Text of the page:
The Strange Saga of Near North National Group’s Michael Segal

By | January 26, 2004

Powerful Friends, Enemy Insiders and Embezzlement Charges

We are destroyed as of today,” Michael Segal, owner of Chicago-based Near North National Group, told me several weeks ago in his 20th-floor office in the John Hancock Tower. The group’s subsidiary, Near North Insurance Brokerage Inc. (NNIB), was Chicago’s third-largest brokerage as recently as 2002 with annual revenues of $115 million but is now a shell of its former self. Segal’s trial on federal charges that he embezzled more than $20 million from Near North’s premium fund trust is set to start in April 2004. He has pleaded not guilty.

In spite of the intense public scrutiny brought by his arrest by federal authorities in January 2002 and the indictment filed shortly thereafter, Near North apparently managed to maintain good relationships with its key carriers and clients. During our two-and-a-half-hour interview, Segal even shared supportive letters he’d received from executives at AIG and Chubb, among others. None of the executives returned calls seeking comment on Near North or Segal.

At the end of 2002, Near North National Group even boasted an 11 percent revenue increase from the previous year, to $120 million. But when the government added NNIB itself to defendant’s table on seven counts of fraud, things fell apart. What followed was a series of short-lived agreements to sell the brokerage, which would seemingly be an attractive investment, considering the high-caliber clients Segal had acquired in 30 years of Windy City politicking and operating.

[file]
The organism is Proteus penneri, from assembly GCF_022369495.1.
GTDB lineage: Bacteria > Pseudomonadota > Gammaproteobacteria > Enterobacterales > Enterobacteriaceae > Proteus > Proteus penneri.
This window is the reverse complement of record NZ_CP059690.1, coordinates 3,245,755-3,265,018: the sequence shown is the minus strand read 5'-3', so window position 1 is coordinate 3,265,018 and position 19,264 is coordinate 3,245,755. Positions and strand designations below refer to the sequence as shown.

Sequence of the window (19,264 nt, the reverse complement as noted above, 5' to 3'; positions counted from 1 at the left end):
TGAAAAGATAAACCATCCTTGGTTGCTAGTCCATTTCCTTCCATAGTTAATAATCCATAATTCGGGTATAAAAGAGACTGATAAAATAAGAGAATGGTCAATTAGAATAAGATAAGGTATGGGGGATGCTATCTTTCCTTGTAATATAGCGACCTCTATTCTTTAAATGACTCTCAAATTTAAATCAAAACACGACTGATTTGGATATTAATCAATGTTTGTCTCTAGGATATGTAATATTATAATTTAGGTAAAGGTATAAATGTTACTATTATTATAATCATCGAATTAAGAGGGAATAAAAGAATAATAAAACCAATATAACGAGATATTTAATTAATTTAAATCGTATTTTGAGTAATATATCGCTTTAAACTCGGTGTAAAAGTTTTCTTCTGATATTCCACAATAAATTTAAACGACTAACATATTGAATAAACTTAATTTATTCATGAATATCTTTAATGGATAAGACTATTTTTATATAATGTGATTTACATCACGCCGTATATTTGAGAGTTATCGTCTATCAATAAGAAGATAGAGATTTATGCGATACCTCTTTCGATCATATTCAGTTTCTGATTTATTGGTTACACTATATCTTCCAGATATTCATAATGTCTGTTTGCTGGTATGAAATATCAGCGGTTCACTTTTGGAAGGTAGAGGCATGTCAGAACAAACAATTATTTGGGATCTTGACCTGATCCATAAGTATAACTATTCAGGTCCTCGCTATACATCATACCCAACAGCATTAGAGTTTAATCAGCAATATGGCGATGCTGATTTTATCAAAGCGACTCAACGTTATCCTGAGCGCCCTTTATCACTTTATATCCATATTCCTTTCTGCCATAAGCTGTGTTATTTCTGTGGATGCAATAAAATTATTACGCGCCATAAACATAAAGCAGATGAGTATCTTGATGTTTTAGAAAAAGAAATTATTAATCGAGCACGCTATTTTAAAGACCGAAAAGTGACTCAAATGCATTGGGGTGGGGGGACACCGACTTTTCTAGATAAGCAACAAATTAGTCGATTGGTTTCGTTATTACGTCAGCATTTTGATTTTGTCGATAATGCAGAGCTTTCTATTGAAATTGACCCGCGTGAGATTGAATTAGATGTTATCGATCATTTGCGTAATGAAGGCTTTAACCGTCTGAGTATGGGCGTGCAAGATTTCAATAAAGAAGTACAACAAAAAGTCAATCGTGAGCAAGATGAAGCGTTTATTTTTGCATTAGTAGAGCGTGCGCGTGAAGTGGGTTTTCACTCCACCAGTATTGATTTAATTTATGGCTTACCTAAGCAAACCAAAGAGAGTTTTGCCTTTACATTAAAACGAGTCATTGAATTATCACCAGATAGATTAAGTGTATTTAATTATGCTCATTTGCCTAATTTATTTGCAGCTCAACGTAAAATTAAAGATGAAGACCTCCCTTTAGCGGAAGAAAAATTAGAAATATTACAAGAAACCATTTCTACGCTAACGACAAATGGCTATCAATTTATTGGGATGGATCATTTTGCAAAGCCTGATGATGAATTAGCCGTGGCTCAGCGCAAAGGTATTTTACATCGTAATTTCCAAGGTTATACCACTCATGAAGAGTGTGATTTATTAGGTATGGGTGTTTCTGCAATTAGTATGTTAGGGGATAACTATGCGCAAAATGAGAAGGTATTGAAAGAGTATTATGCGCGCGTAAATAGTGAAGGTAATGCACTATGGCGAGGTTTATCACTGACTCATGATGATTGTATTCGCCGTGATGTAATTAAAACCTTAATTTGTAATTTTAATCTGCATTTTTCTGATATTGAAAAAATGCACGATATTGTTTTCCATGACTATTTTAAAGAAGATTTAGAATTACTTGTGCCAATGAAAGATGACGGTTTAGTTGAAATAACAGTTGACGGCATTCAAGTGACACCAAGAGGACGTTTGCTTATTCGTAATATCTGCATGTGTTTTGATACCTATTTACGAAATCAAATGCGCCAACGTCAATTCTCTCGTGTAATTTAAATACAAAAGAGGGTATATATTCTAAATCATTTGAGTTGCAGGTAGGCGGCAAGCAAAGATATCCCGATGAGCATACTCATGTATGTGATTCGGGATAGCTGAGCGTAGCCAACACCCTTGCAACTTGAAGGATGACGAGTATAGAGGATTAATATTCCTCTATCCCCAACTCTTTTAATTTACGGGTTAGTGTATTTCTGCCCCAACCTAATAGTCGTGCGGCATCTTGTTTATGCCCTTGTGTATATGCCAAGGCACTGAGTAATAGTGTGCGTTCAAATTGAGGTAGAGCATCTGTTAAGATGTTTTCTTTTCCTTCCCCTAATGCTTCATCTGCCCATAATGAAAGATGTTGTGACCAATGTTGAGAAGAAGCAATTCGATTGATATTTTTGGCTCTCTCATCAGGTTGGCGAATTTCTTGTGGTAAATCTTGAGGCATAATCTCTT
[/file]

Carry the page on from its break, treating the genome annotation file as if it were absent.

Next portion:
Let’s (not) make a deal

Even before the indictment against the brokerage a deal with Chicago-based private equity firm Frontenac Co. fell through. Frontenac President Rodney L. Goldstein, an old friend of Near North President William Bartholomay, did not return a call seeking comment on why the deal fell through.

“Frontenac had a good strategy to enter the insurance business, but they received pressure from competitors and other interested parties scared them off,” Segal claimed. “It doesn’t help that Aon is one of the largest investors in Frontenac.” Aon, the world’s No. 2 insurance broker, is the villain in Segal’s version of this tale. More on that later.

In July 2003, Chicago-based brokerage Hub International Ltd. signed a purchase proposal but decided just one month later to back out.

“Although we had strong interest in this acquisition, we were unable to negotiate terms that match our investment discipline and suit our structural objectives,” Hub CEO Martin Hughes said in a statement. He too could not be reached to further explain the decision.

“I was disappointed not to deal with Hub,” Segal said. “You could raise the question that they were scared off. … Hub was also concerned they didn’t have the people to handle it. We would’ve been more valuable to Hub.”